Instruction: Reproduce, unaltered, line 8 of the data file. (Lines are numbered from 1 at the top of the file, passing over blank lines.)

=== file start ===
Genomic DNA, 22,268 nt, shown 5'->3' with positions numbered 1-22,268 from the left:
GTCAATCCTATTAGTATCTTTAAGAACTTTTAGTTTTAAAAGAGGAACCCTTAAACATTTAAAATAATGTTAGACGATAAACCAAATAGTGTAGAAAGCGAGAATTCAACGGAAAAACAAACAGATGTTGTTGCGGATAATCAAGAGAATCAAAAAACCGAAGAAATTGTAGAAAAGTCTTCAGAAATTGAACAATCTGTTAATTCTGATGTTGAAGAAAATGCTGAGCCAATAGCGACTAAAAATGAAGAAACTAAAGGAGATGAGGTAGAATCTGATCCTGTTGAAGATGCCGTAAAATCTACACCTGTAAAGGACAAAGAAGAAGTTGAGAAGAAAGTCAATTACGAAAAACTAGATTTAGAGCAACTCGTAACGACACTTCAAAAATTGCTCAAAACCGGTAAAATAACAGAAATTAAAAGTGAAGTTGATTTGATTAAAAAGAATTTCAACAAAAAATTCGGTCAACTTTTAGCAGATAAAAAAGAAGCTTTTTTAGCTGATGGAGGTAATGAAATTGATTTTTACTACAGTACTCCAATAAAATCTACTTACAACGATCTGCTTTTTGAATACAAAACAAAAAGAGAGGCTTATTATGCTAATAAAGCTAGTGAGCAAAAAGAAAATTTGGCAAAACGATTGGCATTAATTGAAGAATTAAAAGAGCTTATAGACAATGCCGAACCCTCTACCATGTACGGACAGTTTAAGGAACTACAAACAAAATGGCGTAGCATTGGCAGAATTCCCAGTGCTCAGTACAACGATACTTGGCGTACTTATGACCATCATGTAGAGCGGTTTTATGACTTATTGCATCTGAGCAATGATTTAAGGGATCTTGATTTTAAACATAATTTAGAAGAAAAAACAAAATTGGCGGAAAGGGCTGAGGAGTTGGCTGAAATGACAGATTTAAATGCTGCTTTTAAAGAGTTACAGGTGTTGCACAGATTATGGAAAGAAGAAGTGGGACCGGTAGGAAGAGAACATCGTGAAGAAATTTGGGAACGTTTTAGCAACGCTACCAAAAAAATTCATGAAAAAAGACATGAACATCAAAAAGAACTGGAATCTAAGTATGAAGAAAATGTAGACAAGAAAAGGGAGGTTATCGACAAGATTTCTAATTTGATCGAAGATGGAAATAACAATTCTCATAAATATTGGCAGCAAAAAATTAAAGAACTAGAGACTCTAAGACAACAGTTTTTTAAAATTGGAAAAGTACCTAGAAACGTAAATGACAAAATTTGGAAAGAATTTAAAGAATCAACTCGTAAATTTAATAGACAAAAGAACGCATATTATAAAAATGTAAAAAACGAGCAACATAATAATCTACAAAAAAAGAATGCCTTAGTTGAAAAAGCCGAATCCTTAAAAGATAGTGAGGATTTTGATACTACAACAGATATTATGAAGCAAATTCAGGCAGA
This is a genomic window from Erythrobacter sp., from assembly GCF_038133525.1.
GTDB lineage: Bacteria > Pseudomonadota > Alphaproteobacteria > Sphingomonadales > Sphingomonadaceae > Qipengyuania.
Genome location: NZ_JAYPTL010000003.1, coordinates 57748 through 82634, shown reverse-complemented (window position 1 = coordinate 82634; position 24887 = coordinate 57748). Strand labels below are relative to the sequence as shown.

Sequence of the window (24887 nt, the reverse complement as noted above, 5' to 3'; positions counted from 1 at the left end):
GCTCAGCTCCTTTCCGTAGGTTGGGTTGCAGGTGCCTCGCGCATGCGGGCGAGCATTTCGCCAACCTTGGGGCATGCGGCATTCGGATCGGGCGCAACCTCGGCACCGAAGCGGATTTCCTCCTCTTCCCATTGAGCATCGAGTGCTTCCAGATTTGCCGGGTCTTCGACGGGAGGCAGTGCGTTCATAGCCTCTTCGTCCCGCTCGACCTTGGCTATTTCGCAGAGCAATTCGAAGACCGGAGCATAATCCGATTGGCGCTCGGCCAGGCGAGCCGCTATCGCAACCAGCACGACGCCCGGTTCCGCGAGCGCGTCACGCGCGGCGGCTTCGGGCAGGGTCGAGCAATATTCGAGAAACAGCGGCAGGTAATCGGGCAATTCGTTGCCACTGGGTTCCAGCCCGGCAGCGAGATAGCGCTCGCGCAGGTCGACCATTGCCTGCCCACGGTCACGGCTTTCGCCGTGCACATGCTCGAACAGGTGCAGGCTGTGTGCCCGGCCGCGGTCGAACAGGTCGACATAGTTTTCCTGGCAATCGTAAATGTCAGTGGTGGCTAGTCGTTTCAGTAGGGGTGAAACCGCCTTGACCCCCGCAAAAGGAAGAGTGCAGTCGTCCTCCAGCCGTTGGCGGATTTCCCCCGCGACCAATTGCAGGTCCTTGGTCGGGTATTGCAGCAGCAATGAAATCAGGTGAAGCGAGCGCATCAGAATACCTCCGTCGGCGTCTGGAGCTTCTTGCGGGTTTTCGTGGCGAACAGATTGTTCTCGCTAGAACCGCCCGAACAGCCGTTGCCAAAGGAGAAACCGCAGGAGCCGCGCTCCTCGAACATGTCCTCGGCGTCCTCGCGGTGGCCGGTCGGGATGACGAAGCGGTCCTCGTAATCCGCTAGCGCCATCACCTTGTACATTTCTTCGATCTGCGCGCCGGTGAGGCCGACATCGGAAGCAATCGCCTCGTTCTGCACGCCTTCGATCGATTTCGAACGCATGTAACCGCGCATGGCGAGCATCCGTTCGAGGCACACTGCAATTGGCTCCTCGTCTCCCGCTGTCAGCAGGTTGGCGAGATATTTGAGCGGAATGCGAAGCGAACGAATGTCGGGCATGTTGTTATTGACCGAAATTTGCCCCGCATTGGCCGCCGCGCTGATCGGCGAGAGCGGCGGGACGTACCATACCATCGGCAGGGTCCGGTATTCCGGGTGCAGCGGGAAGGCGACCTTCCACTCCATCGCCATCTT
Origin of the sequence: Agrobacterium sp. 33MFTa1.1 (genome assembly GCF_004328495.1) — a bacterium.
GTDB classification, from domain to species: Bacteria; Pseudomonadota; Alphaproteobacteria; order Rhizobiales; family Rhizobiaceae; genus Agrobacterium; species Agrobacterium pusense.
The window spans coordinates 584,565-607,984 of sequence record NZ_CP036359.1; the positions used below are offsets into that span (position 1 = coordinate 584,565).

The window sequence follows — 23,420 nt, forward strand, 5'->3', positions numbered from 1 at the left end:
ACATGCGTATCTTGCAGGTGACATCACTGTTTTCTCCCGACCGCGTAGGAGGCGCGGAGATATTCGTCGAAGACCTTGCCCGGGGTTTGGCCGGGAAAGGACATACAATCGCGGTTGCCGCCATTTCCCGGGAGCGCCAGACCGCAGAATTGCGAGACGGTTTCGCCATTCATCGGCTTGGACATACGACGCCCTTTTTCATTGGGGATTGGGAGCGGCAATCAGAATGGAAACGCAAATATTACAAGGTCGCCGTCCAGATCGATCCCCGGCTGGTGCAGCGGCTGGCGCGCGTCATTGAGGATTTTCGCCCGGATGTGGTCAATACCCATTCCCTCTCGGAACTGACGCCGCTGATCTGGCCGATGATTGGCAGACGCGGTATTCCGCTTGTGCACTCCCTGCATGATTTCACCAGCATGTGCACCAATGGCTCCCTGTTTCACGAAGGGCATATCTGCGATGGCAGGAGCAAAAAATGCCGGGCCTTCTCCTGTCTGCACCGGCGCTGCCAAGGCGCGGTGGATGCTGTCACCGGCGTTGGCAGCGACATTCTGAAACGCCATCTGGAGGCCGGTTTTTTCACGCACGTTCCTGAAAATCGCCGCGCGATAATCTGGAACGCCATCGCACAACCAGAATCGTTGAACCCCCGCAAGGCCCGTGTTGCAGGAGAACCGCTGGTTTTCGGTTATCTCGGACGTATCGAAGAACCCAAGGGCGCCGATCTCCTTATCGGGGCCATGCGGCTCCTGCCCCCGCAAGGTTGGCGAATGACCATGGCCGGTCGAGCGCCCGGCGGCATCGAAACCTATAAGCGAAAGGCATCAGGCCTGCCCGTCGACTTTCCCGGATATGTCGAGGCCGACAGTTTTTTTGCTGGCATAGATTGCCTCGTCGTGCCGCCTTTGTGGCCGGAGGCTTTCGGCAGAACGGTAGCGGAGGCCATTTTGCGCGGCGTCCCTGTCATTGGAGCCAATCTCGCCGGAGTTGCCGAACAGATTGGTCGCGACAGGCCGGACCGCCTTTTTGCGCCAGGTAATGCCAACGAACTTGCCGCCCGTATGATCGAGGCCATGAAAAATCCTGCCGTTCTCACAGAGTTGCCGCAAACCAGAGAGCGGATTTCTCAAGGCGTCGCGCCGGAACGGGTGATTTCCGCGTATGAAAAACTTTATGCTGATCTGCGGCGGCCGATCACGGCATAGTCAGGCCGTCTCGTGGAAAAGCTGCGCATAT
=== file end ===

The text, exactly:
Origin of the sequence: Agrobacterium sp. 33MFTa1.1 (genome assembly GCF_004328495.1) — a bacterium.